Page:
While resting up surrounded by the fading red felt of Il Floridita, a well known bar in La Habana Vieja quarter frequented by Ernest Hemingway, late in the afternoon on the second day I was in the city that I thought “Yes, this is a very good place.” I was chatting to four Norwegian guys, lined in similar easy chairs along the bar, and they were thinking pretty much the same. So, we continued contentedly to
slurp our Cuba Libres, and ordered a couple more.
HAVING A BALL
Having struck up a conversation, we then decided that, over the next few days, we would show any locals who cared that we could play football. A matter that we somewhat succeeded in doing on municipal basketball courts, hot and hard, in the shadow of the colonial walls, cooler, and on the beach, extremely hot and hard as you feel like you are playing through treacle. For the record, we won the first two games but lost the last one as you need the bull-strength of a Maradona or the athletic skills of Pelé to play well on sand.
If you are less athletically inclined, other daytime activities one can enjoy involve strolls down the sea road, the Malecon, which runs for the entire length of the city, into the older quarters of Vieja and the neighbouring Vedado. A visit to the prince’s castle and the revolutionary museums and Capitolo Nacional, a replica of Washington DC’s capitol building are well worth the effort. Strolling around you will see a remarkable mix of architectural styles from neo-classical, colonial and baroque up to modernist hotels designed by Walter Gropius and Oscar Niemeyer.
CARS ARE THE STARS
If you are there in summer, you will be glad of the few cooling squares to rest in as the temperature will be the normal Caribbean standard of 30 degrees Celsius, but with around 80 degrees of humidity. Sweaty, but good if weight loss is part your holiday ambitions.
Another way to cool off is to hire one of the movable remnants left from the Batista dictatorship, an array of 1950s Chevies, Plymouths and Lincolns. These open-top specimens of a stylish era were mostly left by fleeing US expats and Cubans who didn’t fancy discussions about dialectics and didactism with Fidel Castro or one of hisfriends when he swept into town on 1st January, 1959. Their arrival was something of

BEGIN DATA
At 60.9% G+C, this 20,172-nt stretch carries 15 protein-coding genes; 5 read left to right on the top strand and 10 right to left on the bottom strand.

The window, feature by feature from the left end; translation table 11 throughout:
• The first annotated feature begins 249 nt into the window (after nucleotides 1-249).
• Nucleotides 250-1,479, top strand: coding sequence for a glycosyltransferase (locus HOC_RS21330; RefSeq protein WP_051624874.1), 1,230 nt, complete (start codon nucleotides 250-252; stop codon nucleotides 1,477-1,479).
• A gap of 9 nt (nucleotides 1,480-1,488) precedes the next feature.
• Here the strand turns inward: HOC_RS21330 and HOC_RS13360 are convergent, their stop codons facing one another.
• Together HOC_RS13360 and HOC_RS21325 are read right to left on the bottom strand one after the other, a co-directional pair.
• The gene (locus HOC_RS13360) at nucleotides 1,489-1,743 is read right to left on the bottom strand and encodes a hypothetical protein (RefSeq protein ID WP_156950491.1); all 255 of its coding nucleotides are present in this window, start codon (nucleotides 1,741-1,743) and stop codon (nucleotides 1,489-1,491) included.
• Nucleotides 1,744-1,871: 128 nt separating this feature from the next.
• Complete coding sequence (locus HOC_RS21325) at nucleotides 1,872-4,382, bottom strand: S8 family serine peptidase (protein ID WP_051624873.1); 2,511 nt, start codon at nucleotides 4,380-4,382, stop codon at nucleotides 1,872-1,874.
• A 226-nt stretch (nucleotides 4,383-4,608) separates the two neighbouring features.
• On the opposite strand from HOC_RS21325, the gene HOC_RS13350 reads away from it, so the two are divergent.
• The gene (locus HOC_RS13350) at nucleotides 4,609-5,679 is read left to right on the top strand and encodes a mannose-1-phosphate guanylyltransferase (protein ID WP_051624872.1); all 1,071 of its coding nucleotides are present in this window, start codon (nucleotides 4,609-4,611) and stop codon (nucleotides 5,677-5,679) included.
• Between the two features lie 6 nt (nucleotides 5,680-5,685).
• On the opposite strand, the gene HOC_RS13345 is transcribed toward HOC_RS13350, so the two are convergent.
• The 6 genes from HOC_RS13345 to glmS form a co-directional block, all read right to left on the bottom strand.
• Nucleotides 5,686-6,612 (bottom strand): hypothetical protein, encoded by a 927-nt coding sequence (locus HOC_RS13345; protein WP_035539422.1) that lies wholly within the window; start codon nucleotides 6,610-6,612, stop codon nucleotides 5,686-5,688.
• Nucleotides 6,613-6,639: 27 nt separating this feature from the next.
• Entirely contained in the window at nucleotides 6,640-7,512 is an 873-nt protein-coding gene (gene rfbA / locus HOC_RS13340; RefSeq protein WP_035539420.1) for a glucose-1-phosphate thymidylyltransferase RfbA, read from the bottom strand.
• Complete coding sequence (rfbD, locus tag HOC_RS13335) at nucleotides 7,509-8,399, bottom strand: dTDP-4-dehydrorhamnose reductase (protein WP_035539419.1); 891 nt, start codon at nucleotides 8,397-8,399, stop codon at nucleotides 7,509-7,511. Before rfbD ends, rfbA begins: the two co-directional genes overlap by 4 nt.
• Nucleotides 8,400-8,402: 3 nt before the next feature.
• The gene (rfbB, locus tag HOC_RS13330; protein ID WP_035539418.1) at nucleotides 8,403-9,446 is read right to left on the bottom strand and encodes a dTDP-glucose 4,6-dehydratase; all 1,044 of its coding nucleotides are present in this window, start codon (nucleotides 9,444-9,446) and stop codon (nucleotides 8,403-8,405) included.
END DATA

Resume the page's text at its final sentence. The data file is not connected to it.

a party stopper.
Whole streets in the centre of town are devoted to garage after garage where teams of mechanics improvise with what they have to rebuild pistons, radiators and other engines to keep on the road types of cars that elsewhere have ended either in a specialist museum, Jay Leno’s garage or more sadly in the crusher a couple of decades ago. These cars are now used to ferry around happy travellers and tourists to see the sites of the city or head down the coastal road to the nearby beaches.
SOUNDS OF THE CITY
But if you just want to walk the streets popping into the cafes at the Hotel Ingleterra, the Bacardi Building or other similarly splendid constructions, you will find a genuinely friendly city where live music is played in most bars most of the time. As much as how the locals deal with the US embargo with a make and mend policy it is their willingness to enjoy song and dance that shows that though still relatively poor they can deal with any adversity.
Music becomes the soundtrack to your stay in the city, as even when the locals have retreated indoors for their mid-afternoon siesta the streets are still filled with mordant tunes that accompany Latin America’s favourite TV soap operas.
The other soundtrack that you will hear constantly is hawkers selling cigars and many other things. Generally, they will leave you alone after a while as there is a high police presence, a reminder that the city might be beautiful and the weather glorious but it is the centre of a one party state and opposition is put down pretty efficiently, as were the recent demonstrations by the Ladies in White.
Despite this, Havana’s spirit and its inhabitants seem irrepressible. On my arrival at the national airport I found that the hotel I was meant to stay in was overbooked. It was late and it seemed that I may be crashing on a bench for the night, but my guide gave me a big conciliatory smile and said: “Don’t worry Señor, we’ll find a solution, after all this is Habana!”